The Senate Energy and Natural Resources Committee voted 13-10 on Tuesday to advance the nomination of controversial Department of Energy official Bernard McNamee to the Federal Energy Regulatory Commission, setting up a vote from the full Senate.
The committee advanced McNamee, despite the release of a video last week in which the nominee criticizes renewable energy and portrays environmental groups as tyrannical. Committee Chairman Lisa Murkowski, R-Ak., called those comments "unfortunate" but said they were not disqualifying.
The full Senate could set up a vote to approve McNamee as soon as next month, restoring a 3-2 Republican majority on FERC. If he is approved, critics warn that his filmed comments and past work on an ill-fated coal and nuclear bailout at the Department of Energy could open the commission up to legal risks.
Approval from the Energy and Natural Resources Committee shows that Republicans are likely to forge ahead with McNamee's confirmation to FERC despite mounting concerns among environmental groups and the clean energy industry that the nominee is biased against renewables and toward fossil fuels.
Last week, Utility Dive posted a video of McNamee speaking at a conference for Texas lawmakers in February. In the speech, he said renewables "mess up the whole physics of the grid," referred to carbon dioxide as not a "real pollutant," and portrayed industry lawsuits against environmental groups as a "constant battle between liberty and tyranny."
Democrats on the committee said those comments should disqualify McNamee from consideration for FERC, an independent regulatory agency whose members typically pride themselves on a "fuel neutral" approach to regulation. Murkowski, however, said they did not override McNamee's assurances to her that he would be an "independent arbiter" at FERC.
"Some suggested this video is sufficient to warrant a vote against Mr. McNamee," Murkowski said during the committee meeting. "I'm looking at it in the context in which i have seen it — as one speech from an event 10 months ago just his second day in a new job out in Texas."
"Based on my conversations I think he understands the FERC is an independent agency and must remain as such," she added.
The committee vote largely fell along party lines, with only one Democrat — coal ally Sen. Joe Manchin, D-WVa. — voting to advance McNamee. Other Democrats said the nominee's comments show him to not have the proper temperament to be a FERC regulator.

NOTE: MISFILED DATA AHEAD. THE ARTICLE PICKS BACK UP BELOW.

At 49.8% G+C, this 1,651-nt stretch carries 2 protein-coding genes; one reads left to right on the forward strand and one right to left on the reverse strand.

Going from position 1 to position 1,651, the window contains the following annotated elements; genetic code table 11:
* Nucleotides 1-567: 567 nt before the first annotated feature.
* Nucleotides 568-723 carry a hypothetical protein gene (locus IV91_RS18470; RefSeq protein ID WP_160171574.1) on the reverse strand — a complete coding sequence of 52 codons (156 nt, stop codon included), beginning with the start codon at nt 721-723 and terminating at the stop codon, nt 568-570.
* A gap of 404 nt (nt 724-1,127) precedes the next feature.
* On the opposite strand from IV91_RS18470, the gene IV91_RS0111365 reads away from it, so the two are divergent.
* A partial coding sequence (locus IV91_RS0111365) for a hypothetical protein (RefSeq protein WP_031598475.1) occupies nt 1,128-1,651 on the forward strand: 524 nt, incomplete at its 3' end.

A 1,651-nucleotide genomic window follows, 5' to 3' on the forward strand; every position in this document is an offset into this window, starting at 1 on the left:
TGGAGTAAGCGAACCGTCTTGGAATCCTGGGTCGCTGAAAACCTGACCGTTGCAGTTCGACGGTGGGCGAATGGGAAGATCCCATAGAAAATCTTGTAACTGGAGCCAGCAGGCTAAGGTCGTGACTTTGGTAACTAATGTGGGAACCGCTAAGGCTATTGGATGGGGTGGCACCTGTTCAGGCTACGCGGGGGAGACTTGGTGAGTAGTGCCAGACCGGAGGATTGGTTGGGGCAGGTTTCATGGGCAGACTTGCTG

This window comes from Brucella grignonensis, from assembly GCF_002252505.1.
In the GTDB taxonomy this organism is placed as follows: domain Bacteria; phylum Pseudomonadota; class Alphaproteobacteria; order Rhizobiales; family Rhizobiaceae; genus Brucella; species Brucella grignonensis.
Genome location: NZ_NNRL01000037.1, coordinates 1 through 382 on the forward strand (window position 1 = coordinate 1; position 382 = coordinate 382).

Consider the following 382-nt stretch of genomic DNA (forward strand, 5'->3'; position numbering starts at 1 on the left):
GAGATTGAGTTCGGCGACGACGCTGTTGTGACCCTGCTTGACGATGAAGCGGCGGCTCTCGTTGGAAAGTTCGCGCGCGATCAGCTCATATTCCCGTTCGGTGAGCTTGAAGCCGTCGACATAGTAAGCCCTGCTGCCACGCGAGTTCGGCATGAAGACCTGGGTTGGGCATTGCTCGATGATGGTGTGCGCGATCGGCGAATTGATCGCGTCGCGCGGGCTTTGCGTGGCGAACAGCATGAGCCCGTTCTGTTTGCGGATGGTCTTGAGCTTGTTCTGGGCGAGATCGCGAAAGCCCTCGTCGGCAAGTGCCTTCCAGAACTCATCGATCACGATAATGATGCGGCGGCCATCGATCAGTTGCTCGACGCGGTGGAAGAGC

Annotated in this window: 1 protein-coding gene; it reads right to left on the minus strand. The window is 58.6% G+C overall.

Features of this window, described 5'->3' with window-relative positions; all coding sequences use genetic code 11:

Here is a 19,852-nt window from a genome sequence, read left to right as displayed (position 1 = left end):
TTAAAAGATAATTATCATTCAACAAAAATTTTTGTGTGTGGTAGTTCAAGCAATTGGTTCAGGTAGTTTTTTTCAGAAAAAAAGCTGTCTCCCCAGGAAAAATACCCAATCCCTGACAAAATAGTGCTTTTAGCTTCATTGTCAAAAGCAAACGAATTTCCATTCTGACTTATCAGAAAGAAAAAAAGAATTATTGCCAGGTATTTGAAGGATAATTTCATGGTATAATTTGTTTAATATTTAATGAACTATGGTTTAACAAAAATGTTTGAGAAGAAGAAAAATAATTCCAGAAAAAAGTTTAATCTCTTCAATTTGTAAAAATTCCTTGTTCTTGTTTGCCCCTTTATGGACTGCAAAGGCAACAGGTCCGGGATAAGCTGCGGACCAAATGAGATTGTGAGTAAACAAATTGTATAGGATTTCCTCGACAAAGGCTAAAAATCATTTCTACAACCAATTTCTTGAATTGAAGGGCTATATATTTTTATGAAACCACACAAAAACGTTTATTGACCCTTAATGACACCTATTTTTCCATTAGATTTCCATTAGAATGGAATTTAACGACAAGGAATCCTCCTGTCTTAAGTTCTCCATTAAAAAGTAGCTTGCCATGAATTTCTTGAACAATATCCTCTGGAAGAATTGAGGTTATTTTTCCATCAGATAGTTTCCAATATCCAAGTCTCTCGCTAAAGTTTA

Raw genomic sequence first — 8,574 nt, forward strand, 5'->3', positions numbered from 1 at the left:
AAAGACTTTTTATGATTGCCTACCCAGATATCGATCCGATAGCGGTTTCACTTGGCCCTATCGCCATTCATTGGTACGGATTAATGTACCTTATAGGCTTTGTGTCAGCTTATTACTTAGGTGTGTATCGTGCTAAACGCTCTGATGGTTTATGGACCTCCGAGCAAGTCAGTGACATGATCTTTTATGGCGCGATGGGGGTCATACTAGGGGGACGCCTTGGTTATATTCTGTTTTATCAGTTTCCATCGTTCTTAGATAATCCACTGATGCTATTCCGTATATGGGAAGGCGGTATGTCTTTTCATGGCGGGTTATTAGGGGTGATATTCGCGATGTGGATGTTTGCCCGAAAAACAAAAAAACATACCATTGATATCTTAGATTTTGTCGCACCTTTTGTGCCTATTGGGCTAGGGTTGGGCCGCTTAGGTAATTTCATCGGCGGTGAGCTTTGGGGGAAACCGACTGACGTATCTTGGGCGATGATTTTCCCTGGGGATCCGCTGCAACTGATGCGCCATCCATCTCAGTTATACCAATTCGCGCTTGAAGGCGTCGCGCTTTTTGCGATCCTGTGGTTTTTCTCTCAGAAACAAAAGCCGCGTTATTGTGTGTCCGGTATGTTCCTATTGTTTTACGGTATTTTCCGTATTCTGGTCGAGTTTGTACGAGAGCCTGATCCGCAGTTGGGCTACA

"After the video has surfaced ... I find it hard to believe he will be an impartial reviewer of these issues," Ranking Member Maria Cantwell, D-Wa., said at the meeting. "Mr. McNamee was not defending the administration's policies, he was speaking as a private citizen and his words revealed a very strong bias in favor of fossil fuel and against renewable energy."
Cantwell noted that in 2013, Murkowski and other Republicans on the committee helped sink President Obama's nomination of Colorado utility regulator Ronald Binz to be chairman of FERC over concerns that he may have a bias toward renewable energy.
"In light of Mr. Binz's strong support for clean energy, members of this committee questioned whether he would have the fairness and judiciousness expected of a [FERC] commissioner," Cantwell said. "They said his views were troubling and out of the mainstream. That is far more clearly the case here."
Murkowski pushed back on the parallel after the meeting, telling reporters she has no set criteria for determining whether a nominee is biased.
"I don't know that there was ever a 'Binz test.' If there was, I wasn't giving that," Murkowski said. "I have to look at every individual that comes before me, I have to ask the questions and make that determination."
Asked why Binz's record was disqualifying when McNamee's comments were not, Murkowski only noted that Binz withdrew his nomination before the committee could vote on it.
"We didn't have his nomination in front of us as a committee vote, if you recall," she said.
If McNamee is approved by the full Senate, some energy lawyers say his comments could open FERC up to legal challenges on issues involving groups the nominee targeted in his speech.
“Case law does not establish a hard line with regard to bias,” Ari Peskoe, director of the Environmental Law Initiative at Harvard, said on Twitter this week. “Challenging McNamee's decision not to recuse himself from a docket based on filings from enviro groups is certainly not a slam dunk. But he's a procedural liability for FERC. All risk, no gain.”